Macquarie Bank’s 2014 Residential Real Estate Benchmarking Report, released this week, showed that average national commissions for sales have dipped 0.1 per cent to 2.22 per cent since 2012, which represents a significant drop from the 2.5 per cent recorded in 2009.
This trend is most pronounced in metro regions, where the average commission - across all cities - is 2.08 per cent, versus a regional average of 2.51 per cent, with the average in South Australia slipping below the two per cent mark.
Adam Crawley, director at Ray White Sylvania/Jannali, who ranked 50th in last year’s Real Estate Business Top 100 Agents, told Real Estate Business the figures quoted in the report do not match up with what's happening on the ground in his area.
“Wherever they got their statistics from I don’t think they’re correct,” said Mr Crawley. “I averaged 2.32 per cent last year, but I can tell you the average out our way is more like 1.7 or 1.8 per cent. I'm not surprised the rates are coming down, it’s cut throat out in the market."
The report, based on responses from 460 real estate agencies nationally, is the fourth from Macquarie in the past eight years and identifies the key drivers of business performance, maps financial standards and provides a comprehensive view of industry trends.
It pointed to two major trends to explain the drop in average commission rates. The first is the intense competition for stock and cash flow in recent years, and the second is a tendency for sales services to become increasingly commoditised in the eyes of vendors, despite agents’ efforts to add value.
The data found that helping to drive this trend are online service providers making it significantly easier for sellers to market their houses without engaging an agent.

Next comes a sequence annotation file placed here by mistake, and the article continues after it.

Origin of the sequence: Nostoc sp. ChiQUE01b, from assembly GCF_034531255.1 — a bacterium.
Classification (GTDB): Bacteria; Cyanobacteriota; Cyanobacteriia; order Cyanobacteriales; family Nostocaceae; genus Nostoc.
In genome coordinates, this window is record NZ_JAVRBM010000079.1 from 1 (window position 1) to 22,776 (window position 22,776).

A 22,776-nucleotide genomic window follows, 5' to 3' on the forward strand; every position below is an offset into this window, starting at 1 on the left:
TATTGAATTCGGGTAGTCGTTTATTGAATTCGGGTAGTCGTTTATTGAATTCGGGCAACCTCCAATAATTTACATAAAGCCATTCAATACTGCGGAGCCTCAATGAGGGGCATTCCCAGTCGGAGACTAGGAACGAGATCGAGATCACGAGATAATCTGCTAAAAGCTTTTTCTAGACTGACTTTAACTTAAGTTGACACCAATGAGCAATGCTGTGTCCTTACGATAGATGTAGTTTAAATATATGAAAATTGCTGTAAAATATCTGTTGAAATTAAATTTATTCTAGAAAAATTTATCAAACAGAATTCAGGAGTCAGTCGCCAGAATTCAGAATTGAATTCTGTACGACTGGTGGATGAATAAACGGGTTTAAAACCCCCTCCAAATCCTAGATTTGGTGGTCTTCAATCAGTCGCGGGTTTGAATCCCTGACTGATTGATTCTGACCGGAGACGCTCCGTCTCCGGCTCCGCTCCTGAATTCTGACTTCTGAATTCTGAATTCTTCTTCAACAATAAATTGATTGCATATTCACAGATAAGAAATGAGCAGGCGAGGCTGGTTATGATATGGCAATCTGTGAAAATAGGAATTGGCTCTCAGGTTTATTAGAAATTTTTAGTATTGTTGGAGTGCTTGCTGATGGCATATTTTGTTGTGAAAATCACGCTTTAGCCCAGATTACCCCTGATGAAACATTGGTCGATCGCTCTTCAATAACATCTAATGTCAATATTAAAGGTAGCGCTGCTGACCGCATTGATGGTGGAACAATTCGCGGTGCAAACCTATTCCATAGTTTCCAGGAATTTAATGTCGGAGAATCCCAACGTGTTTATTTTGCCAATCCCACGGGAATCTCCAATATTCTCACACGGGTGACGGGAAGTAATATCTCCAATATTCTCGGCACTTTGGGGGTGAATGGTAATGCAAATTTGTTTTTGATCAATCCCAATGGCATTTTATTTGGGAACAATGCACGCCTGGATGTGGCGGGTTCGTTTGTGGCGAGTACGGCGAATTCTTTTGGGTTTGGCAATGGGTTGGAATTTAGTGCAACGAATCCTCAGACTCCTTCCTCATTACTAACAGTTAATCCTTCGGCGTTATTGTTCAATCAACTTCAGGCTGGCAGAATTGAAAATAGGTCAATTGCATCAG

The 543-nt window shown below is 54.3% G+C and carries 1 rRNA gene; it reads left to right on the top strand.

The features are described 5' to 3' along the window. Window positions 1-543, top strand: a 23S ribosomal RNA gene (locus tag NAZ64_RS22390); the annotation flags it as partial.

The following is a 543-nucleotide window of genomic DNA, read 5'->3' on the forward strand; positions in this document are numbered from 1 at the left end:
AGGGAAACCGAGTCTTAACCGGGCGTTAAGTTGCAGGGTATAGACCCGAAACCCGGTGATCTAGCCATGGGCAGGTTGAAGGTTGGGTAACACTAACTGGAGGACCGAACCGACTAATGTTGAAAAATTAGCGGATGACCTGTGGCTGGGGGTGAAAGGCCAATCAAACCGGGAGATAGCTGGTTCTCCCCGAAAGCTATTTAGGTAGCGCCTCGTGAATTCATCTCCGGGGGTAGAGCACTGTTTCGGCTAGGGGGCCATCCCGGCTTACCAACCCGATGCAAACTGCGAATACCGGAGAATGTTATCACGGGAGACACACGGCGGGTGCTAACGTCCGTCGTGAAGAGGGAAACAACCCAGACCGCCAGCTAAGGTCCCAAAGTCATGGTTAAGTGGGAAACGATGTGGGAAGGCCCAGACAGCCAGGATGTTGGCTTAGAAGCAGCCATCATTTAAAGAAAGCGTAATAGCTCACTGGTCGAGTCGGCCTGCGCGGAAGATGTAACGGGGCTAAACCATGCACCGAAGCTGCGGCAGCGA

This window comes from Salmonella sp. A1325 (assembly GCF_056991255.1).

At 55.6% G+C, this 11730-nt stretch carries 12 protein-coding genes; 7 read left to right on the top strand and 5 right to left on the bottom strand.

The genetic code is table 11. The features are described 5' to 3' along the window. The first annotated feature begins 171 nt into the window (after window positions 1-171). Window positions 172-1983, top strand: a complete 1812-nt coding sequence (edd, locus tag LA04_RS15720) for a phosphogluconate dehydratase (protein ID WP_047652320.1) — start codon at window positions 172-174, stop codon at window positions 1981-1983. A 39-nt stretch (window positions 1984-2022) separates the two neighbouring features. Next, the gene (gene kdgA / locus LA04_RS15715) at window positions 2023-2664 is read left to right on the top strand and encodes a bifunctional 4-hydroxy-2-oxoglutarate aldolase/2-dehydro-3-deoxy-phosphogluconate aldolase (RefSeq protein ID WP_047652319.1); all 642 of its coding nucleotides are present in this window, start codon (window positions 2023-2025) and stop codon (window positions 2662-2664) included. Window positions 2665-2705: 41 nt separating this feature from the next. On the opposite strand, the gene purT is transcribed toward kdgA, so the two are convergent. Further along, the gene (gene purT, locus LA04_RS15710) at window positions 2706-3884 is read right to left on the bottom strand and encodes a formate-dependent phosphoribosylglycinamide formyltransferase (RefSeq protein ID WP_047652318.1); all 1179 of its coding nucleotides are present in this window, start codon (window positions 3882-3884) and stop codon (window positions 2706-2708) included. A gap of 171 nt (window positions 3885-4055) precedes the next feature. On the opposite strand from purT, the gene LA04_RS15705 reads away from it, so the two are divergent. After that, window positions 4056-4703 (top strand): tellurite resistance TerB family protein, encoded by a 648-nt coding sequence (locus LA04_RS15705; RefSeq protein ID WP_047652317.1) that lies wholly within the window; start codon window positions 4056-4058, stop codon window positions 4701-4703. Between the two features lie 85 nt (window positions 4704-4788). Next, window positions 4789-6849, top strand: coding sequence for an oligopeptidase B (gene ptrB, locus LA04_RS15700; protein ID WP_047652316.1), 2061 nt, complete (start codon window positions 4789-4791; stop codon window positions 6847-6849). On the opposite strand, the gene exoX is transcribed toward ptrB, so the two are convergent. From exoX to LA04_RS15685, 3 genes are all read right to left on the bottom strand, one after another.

Matthew Anstee, principal of Raine&Horne Bowral, who ranked 39 in the Top 100 Agents list, told Real Estate Business that any agent charging under the two per cent mark for commission was asking for trouble.
“I’d say 2.5 per cent is about as low as we will go,” said Mr Anstee. “For anybody doing below that rate then it’s really a race to the bottom of the jar; it does not help anybody. For agents doing under two per cent it’s not a sustainable business product. These people are underselling their services and in this industry you get what you pay for.
“All the ones in my region that have gone below two per cent, within six to 12 months they’re out of the industry. They are charging these low rates because they’re not professional, they can’t sustain it as a business model, it doesn’t work.”
Daniel Evans, head of residential real estate at Macquarie Business Banking, told Real Estate Business increased sales activity in the market is driving competition, "which has in turn led to a decrease in commission rates. However, it is important to note the value of homes has risen significantly over this period, helping to offset some of the revenue impact".
The Macquarie report showed that smaller agencies in particular seem to be subject to increasing price pressure, dropping average commission rates substantially in comparison with their larger peers.
Ric Mingramm, general manager and director of sales at PRDnationwide Moreton, said the most disappointing aspect is that many large leading agents in small areas are discounting to gain net numbers, although their market share may be stable.
"This places severe financial pressure on smaller agencies, which in turn limits the true services offered and the ability of these agencies to grow," said Mr Mingramm.
"There may be an argument for a total review of the way the industry is remunerated, as commission rates are arguably set to offset the amount of unpaid work agents do on behalf of sellers trying the market or attempting to gain unreasonable prices in a market, or just servicing customers," he added.
Meanwhile, contrary to industry speculation, the proportion of international buyers remains small, although highly concentrated in a few key urban markets. While 7.1 per cent of Sydney sales over the last 12 months have involved buyers from offshore, the national average remains a slender 3.4 per cent.
Sales volumes are on the rise around the country, according to the the report, although there has been significant variation between the states. While average annual sales per agency have increased in both NSW and SA, the figures for NSW are relatively subdued given the volume of market activity, reflecting intense competition for stock coming on to the market and an increasing number of agencies competing for that business.
According to the data, more than 50 per cent of NSW metro listings now sell in under 30 days, which is half the average for regional NSW and the ACT. In contrast, just 11 per cent of properties sell in 30 days or less in Perth.